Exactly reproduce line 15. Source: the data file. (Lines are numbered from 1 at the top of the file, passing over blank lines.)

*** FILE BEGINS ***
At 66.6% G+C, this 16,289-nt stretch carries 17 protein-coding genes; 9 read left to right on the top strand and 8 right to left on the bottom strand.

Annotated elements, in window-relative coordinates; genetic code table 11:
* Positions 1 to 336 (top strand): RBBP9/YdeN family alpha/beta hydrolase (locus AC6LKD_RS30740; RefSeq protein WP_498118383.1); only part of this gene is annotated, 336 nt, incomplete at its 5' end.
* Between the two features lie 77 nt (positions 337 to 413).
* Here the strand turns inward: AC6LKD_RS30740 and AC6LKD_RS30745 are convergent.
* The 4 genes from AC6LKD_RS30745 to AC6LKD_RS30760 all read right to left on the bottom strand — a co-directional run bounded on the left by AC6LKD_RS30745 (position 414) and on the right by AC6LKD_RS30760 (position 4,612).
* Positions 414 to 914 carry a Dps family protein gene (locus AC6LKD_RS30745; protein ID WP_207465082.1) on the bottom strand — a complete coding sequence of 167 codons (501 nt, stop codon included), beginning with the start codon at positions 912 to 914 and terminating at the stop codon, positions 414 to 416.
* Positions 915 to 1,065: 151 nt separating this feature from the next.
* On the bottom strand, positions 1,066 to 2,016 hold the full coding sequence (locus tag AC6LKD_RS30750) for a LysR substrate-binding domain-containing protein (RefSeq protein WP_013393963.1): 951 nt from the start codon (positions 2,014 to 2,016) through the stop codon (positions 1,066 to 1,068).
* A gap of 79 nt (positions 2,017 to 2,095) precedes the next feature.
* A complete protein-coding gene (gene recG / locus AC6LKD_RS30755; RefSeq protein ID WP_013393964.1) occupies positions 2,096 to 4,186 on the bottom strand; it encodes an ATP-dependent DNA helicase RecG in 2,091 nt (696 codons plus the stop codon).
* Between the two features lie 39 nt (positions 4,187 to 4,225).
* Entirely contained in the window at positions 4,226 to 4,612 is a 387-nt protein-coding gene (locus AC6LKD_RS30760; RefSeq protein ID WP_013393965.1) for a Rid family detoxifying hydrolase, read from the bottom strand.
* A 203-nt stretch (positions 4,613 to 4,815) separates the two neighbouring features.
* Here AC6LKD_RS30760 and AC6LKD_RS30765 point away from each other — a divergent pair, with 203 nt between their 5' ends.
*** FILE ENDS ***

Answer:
* Here AC6LKD_RS30760 and AC6LKD_RS30765 point away from each other — a divergent pair, with 203 nt between their 5' ends.